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I have about 1000 feature classes spread over about 50 geodatabases which I am trying to append into an empty layer in a separate geodatabase.

When I previously did this on shapefiles, the process completed quickly. However due to earlier processes (requiring Query Tables) I had to move the data into a GDB, and this attempt to append the layers has been running for about 50 minutes.

Are there any recommendations to decrease the time required to merge these feature classes? Should I copy the feature classes to shapefiles first?

The layers all have the same field set; I am not using any field mappings.

General process:

  1. Loop through the GDBs using arcpy.da.walk; add feature class path/name into a list
  2. Create a feature class in the output GDB using one of the fcs above as a template
  3. Use arcpy.Append_management(fclist, out_layername)

Note: While the first step (obtaining the list of FCs via arcpy.da.walk) takes a considerable amount of time, that is acceptable - I'd like to improve the append or merge step.

The specific code snippet I am trying to improve is:

# Set the workspace environment setting
arcpy.env.workspace = os.path.join(rootworkingdir, gdbName)
out_path = gdbpath
out_name = fcname
geometry_type = "POLYLINE"   
template = fclist[0]
# Execute CreateFeatureclass
arcpy.CreateFeatureclass_management(
    out_path, out_name, geometry_type, template)
out_name = out_path + "/" + out_name
arcpy.Append_management(fclist, out_layername)

The total number of expected features is about 5000.

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    There is never any reason to copy a file geodatabase table to a shapefile to populate a file geodatabase table (unless you want your data corrupted). The only thing you can do to reduce time is to drop the spatial index (and any other indexes) of the target table before you start inserts. – Vince Feb 26 '18 at 0:56
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    It's always hard to suggest alternative coding patterns to what you are currently doing when a code snippet that describes precisely what you are currently doing has not been presented. Also, if it is code that works, which you are simply trying to improve, then the Code Review Stack Exchange specializes in that. – PolyGeo Feb 26 '18 at 1:24
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    It sounds like you're appending each feature class one by one, you might find it quicker to append them all at the same time, python lists can be quite large. You could also try search/insert cursor to insert the features. Python can be a trifle slow at some operations, if speed is really important you could code this in ArcObjects using search/insert cursors with a feature buffer object for peak performance; there are lots of feature classes but how many features are we talking about? As is stated before, without seeing your code it's very hard to make any specific suggestions. – Michael Stimson Feb 26 '18 at 1:57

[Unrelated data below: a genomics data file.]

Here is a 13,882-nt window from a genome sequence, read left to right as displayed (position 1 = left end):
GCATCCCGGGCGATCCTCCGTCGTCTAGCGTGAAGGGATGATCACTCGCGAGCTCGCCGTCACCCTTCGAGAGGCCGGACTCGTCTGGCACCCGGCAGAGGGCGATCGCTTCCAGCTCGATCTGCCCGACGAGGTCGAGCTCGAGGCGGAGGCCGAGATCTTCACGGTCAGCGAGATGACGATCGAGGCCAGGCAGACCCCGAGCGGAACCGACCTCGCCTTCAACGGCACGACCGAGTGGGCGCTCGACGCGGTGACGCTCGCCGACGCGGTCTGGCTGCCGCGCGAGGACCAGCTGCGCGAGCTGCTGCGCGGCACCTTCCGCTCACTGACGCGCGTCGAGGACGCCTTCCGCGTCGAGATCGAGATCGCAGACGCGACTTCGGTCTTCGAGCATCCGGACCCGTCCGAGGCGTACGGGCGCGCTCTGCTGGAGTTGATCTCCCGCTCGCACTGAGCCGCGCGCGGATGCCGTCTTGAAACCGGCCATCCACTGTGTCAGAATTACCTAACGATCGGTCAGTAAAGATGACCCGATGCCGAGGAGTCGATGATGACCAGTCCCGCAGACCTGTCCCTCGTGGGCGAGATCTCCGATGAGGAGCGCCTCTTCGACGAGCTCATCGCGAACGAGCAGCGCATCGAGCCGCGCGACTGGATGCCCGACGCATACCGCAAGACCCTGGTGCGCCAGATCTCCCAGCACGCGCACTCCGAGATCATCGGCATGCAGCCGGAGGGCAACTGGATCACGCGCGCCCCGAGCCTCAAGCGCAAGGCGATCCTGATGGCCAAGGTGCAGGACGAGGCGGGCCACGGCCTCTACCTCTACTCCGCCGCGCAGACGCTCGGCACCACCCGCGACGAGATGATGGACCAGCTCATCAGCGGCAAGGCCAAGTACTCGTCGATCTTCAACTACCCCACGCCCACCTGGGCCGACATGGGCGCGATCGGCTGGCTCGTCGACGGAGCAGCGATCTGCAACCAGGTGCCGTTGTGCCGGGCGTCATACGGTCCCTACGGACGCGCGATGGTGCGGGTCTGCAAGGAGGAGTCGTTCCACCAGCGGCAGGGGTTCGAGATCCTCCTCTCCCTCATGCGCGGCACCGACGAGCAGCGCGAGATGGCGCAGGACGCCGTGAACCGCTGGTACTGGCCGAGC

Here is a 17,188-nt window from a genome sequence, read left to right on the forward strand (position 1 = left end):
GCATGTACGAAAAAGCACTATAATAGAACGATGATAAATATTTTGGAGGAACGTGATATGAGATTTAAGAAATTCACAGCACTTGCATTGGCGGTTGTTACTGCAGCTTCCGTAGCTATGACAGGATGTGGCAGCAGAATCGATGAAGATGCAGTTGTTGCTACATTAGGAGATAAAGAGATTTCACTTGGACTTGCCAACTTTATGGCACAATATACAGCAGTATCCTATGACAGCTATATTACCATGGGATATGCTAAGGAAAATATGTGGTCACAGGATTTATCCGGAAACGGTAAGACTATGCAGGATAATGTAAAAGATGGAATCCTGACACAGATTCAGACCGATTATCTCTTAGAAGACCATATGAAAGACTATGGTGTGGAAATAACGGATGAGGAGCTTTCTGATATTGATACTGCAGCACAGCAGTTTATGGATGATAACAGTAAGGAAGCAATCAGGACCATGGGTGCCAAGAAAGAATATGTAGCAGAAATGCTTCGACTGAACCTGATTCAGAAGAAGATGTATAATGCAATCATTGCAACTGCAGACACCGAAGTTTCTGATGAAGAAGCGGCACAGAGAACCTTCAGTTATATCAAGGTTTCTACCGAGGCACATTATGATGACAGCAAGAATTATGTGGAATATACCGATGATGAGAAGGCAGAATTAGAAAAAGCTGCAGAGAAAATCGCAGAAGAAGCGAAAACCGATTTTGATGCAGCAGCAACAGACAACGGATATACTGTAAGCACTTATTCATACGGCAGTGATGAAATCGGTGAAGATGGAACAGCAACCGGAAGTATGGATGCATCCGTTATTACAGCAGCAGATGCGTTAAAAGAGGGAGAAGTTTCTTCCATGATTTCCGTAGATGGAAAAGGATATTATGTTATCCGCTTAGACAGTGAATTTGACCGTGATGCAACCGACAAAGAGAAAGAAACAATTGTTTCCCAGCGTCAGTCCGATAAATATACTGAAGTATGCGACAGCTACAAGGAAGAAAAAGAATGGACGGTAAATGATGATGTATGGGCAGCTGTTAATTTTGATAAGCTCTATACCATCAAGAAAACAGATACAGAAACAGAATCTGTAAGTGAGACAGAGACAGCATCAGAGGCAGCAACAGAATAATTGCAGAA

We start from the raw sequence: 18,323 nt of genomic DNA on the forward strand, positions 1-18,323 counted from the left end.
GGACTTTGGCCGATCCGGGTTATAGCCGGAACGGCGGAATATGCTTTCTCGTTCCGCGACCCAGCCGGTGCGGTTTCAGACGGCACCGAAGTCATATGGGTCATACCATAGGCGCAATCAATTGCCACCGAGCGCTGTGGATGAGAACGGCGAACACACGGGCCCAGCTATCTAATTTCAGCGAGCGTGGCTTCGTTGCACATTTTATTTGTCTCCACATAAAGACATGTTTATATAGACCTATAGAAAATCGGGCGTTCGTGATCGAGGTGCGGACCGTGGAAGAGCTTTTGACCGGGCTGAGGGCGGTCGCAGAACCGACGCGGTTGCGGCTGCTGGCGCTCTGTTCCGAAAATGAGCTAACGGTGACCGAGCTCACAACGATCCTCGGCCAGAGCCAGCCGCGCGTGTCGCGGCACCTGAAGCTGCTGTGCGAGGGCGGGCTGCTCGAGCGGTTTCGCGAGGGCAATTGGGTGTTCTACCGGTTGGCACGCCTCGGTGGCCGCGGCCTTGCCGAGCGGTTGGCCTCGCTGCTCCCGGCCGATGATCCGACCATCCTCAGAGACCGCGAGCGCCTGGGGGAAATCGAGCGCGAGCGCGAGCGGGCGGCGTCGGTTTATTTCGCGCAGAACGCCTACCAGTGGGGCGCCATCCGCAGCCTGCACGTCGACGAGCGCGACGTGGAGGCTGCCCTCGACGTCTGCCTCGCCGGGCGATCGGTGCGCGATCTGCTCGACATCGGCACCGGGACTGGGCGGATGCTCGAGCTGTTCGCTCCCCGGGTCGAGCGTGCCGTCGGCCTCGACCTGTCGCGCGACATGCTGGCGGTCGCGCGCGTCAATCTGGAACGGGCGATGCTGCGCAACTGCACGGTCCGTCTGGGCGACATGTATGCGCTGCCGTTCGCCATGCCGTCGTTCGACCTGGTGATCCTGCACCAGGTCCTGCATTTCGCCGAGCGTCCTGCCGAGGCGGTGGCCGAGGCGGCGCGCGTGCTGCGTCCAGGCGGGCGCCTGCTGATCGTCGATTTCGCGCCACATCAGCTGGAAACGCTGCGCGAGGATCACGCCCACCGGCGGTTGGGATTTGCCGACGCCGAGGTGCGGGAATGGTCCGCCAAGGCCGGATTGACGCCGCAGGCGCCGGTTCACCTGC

• Edited to explicitly include code snippet and number of expected features in the output. I'm appending using a list of feature classes (append_management uses a list as input). @Vince, could you clarify what you mean by dropping spatial indexes? I am not aware of any on the input datasets. – smiller Feb 26 '18 at 2:23
  • The input ought to have spatial indexes, unless something is very wrong. But it's the output table that loads significantly faster without an index. Your code sample doesn't show how ficlist or 'fclist` are populated (and I expect they should be the same). – Vince Feb 26 '18 at 3:56
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As commented by @Vince:

There is never any reason to copy a file geodatabase table to a shapefile to populate a file geodatabase table (unless you want your data corrupted). The only thing you can do to reduce time is to drop the spatial index (and any other indexes) of the target table before you start inserts.

Don't forget that converting a geodatabase feature class to a shapefile is likely to truncate some of its field names for starters, but a number of other shapefile/dBase limitations are likely to come into play.

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Using Merge_management in step-wise fashion (described below) was faster in this case than the Append_management for all of the layers at once. This did not require removing the indexes (via ListIndexes and RemoveIndex_Management or RemoveSpatialIndex_management, although removing the indexes per @Vince may speed processing; I didn't have a chance to test. Note: The Merge method was much faster within ArcMap (interactively) than via arcpy.

For each geodatabase:

  1. Identify the desired feature classes
  2. create a temporary list of fcs
  3. Merge the fcs into a new layer in the final geodatabase

Once all GDBs are processed, merge the 50 layers from step 3 above.

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